The La Specola Museum is a branch of the Natural History Museum of the University of Florence and is one of the oldest science museums in Europe, built in 1775 on the orders of Grand Duke Pietro Leopoldo with the aim of gathering the natural treasures collected by different generations of the Medici family, such as fossils, animals, minerals and exotic plants.
The Zoological Collection is comprised of recently acquired specimens and old taxidermy pieces, such as the hippopotamus which was donated by the Grand Duke in the second half of the 18th century and spent many years in the Boboli Gardens.
There is a wonderful collection of 1,400 pieces of anatomical waxworks, made between the end of the 18th century and the beginning of the 19th century. This practice began in Florence with Ludovico Cigoli (1559-1613) and had its peak moment of magnificence in the 18th century.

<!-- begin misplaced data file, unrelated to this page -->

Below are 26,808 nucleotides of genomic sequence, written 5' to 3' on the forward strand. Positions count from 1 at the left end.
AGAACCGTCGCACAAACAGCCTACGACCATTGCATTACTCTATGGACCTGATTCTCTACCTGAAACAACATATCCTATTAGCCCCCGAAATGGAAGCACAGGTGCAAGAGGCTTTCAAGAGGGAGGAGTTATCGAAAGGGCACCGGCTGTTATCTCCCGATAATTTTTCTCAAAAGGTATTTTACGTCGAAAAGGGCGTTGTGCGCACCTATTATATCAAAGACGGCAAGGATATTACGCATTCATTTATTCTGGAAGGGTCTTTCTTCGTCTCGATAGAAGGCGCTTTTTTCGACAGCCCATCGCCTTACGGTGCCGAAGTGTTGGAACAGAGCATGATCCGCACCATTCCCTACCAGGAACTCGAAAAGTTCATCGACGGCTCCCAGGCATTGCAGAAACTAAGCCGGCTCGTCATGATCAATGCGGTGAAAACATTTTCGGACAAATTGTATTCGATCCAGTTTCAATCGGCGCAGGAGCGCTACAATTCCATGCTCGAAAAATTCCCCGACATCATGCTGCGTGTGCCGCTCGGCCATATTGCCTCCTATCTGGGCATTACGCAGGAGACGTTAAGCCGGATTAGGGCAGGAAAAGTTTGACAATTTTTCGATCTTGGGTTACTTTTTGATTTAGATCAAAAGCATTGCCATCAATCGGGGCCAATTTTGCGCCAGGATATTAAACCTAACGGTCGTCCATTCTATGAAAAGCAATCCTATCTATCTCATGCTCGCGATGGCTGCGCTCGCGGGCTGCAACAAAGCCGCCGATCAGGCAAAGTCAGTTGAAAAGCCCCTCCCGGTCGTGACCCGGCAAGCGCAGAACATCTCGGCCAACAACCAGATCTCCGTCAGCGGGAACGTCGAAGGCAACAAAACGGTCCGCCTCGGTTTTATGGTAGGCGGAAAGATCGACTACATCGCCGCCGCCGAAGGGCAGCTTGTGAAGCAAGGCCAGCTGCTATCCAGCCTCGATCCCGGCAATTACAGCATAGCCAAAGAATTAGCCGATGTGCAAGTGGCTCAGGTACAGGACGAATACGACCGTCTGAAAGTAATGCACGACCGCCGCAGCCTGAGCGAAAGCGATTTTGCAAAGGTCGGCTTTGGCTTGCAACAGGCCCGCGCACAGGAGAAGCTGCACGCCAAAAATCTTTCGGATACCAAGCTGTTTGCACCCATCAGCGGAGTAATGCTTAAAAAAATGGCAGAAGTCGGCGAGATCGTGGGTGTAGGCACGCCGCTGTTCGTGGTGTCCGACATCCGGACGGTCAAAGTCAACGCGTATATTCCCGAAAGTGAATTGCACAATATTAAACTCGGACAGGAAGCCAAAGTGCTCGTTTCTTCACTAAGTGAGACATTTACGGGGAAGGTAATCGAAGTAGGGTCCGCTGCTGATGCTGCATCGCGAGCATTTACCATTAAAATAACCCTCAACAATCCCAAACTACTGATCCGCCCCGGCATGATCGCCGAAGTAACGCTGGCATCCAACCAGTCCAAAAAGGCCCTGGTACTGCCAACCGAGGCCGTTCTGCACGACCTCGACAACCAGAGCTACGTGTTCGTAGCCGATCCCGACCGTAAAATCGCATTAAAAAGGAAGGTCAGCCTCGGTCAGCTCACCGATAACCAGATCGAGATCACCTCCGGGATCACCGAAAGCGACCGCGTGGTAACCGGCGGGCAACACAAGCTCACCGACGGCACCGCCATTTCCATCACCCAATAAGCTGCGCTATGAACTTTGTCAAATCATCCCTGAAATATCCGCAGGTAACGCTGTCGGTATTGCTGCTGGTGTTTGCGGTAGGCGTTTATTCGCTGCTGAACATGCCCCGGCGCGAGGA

Inside the museum there is a special room, the Galileo Gallery, designed and built in 1841 by the architect Giuseppe Martelli to pay homage to the great Tuscan scientist and to display some instruments belonging to him as well as those from the Accademia del Cimento (articles which are now kept in the Galileo Museum in Florence).
The museum also has the Room of Skeletons, which has collection of 3,000 osteological artefacts, especially mammals and also whales and a huge skeleton of an Indian elephant. You can also visit the Torrino, a historic planetarium built around 1789 and in use until the mid-19th century